Cover

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Title Page, Copyright

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pp. i-vi

Contents

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p. vii

Illustrations

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p. viii

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Acknowledgments

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pp. ix-x

LIKE THE STORY IT TELLS, this book has a long history. My research began at Oxford University under the direction of Michael Kaser and Margaret Gowing; I also benefited from a year at the University of Pennsylvania with Thomas P. Hughes. Since then, an International Research and Exchange Board fellowship gave me an invaluable year in Soviet archives...

Abbreviations and Russian Terms

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pp. xi-xii

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1. Introduction: The Shaping of a Technology

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pp. 1-7

IN DECEMBER 1920, electrical engineer and Bolshevik Gleb M . Krzhizhanovskii displayed an illuminated map of a future electrified Russia to convince the 8th Congress of Soviets to approve a plan for state electrification. Moscow's generating capacity was so low, however, that lighting the bulbs on the map resulted in blacking out parts...

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2. Government and Growth in Imperial Russia, 1870–1886

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pp. 8-41

T HE DEVELOPMENT OF ELECTRIFICATION exemplifies the transfer and diffusion of a new technology into Russian society and the growing technological gap beŁween Russia and the West. Electric lighting, power, and traction advanced greatly, but their geographic diffusion and intensity of application trailed the West's. In this chapter I explore five...

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3. Electrification, 1886–1914

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pp. 42-98

ELECTRIFICATION GREW SLOWLY in Russia, especially compared with the West. Over a decade passed between the first Russian commercial utility in 1886 and the first large wave of utilities elsewhere in the country. Another decade passed before uti1ities truly surged into Russian towns and cities. The Russian...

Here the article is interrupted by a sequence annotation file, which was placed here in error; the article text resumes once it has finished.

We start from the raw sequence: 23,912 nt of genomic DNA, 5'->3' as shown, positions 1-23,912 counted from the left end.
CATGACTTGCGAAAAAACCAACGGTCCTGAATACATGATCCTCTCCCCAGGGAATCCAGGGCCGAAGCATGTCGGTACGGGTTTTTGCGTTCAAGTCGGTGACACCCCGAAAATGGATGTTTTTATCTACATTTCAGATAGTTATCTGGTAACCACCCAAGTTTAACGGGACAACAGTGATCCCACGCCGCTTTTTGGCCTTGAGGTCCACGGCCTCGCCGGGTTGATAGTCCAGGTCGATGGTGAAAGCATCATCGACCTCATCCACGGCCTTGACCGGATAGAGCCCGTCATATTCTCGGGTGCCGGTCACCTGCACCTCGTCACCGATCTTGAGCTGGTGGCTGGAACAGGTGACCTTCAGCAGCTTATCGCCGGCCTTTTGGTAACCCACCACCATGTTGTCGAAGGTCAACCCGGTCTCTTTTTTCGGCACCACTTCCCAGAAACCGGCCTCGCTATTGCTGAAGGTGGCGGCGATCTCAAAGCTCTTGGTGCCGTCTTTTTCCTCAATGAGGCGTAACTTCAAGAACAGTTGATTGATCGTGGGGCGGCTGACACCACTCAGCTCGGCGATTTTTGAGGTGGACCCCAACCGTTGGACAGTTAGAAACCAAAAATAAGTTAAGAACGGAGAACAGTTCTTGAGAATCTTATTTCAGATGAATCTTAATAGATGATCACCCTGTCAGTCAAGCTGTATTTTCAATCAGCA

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4. The Rise of Electrification, 1914–1917

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pp. 99-120

WORLD WAR I was the single most important factor in the transition from electrification in Russia to Russian electrification. The war drastically worsened the environment for utilities, which lost their technology, financing, and fuel just as military requirements sharply increased demand for electricity. This inability to satisfy wartime needs brought electric...

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5. Feasting Eyes, Hungry Stomachs, 1917–1920

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pp. 121-150

DURING 1917-20, Russian society underwent massive upheavals unparalleled since the Time of Troubles three centuries earlier. Ił was an era of revolution, of terror, of starvation, of epidemics, and of that harshest of conflicts, civil war. In February 1917, the tsarist government disintegrated and a duma-based provisional government ruled until the Bolsheviks...

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6. GOELRO: The Creation of a Dream, 1920–1921

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pp. 151-191

IN DECEMBER 1920, the Communist party made electrification the new state technology by approving the GOELRO plan. The creation of this state plan of electrification took ten months; final approval in a modified form demanded another year. Instead of a future desideratum, electrification became the most important and immediate...

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7. The NEP Years, 1921–1926

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pp. 192-257

ALTHOUGH MILITARILY SUCCESSFUL, war communism failed to transform Russia into a socialist society. By 1921, the worsening political and economic situation demanded another approach. The Leningrad strikes, Kronstadt sailors' rebellion, and Tambov peasant uprising challenged the legitimacy...

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8. Conclusion: Shifting Grounds, Shifting Goals

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pp. 258-265

THE TEMPO OF electrification in the Soviet Union increased sharply after 1926 as part of the state's renewed industrialization drive and the five-year plans. Electrification's share of the state budget grew from 68 million rubles (1 . 7 percent) in 1925-26 to 179 million rubles...

Index

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pp. 266-274